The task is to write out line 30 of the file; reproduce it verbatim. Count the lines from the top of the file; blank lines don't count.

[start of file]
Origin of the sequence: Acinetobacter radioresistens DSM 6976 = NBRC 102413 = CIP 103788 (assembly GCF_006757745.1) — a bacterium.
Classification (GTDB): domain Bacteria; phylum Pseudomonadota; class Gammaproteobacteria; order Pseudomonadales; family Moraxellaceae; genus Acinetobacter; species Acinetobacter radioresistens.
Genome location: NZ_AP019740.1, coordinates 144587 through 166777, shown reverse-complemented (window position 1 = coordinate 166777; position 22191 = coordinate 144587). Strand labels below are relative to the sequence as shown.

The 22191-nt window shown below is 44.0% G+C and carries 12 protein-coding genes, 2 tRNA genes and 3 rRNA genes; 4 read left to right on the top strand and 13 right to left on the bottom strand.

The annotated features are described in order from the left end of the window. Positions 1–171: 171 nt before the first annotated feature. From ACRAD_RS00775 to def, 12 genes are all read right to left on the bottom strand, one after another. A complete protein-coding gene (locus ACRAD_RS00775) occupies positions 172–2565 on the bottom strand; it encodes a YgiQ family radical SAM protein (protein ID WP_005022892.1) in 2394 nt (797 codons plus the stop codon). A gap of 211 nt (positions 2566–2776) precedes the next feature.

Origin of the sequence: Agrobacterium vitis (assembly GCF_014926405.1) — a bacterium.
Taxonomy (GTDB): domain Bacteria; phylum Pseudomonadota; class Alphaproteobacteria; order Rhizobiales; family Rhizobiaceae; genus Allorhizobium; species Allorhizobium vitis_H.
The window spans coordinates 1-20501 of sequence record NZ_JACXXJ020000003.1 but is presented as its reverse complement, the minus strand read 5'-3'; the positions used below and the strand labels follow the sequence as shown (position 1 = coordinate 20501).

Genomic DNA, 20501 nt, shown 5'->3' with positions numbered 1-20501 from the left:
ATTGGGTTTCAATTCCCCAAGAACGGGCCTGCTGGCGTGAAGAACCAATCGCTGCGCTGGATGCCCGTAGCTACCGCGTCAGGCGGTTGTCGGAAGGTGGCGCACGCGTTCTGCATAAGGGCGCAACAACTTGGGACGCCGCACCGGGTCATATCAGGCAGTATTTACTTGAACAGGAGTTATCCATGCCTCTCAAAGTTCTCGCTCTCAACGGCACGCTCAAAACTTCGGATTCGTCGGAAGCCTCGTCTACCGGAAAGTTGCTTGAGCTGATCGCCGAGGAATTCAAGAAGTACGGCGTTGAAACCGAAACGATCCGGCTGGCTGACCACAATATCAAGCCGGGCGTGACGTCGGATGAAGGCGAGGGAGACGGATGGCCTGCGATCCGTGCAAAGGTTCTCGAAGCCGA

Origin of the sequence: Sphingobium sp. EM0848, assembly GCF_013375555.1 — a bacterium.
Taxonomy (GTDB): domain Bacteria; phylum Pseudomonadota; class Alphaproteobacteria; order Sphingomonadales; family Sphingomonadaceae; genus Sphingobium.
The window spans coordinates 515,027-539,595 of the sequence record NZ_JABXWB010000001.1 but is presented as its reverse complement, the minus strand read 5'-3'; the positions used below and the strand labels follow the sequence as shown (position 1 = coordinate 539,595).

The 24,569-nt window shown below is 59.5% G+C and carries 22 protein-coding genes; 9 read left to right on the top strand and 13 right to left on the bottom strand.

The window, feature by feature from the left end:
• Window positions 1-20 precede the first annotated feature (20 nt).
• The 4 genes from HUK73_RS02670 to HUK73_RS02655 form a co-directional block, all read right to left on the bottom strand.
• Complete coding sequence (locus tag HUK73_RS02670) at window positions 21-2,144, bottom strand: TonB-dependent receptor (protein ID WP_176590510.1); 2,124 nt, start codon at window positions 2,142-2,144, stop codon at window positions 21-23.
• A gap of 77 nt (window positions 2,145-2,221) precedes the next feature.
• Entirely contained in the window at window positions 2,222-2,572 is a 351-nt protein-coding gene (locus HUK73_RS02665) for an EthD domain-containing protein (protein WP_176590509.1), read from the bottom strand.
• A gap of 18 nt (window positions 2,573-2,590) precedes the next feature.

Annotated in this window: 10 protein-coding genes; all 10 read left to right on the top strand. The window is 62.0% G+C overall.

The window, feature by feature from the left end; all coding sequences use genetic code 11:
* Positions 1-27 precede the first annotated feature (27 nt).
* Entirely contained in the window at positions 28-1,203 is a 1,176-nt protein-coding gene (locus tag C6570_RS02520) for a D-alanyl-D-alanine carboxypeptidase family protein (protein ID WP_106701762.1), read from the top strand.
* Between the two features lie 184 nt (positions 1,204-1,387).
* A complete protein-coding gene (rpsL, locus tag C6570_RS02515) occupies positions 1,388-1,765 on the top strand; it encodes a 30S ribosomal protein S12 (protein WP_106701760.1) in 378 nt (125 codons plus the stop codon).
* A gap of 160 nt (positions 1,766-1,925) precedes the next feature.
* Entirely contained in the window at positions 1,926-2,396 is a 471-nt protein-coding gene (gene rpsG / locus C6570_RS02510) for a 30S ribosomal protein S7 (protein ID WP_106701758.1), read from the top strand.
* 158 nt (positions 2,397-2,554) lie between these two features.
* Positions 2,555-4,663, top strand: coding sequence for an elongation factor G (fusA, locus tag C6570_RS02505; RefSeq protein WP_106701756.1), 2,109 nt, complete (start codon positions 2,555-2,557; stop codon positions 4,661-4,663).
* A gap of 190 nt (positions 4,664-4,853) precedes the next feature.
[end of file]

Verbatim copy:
* 158 nt (positions 2,397-2,554) lie between these two features.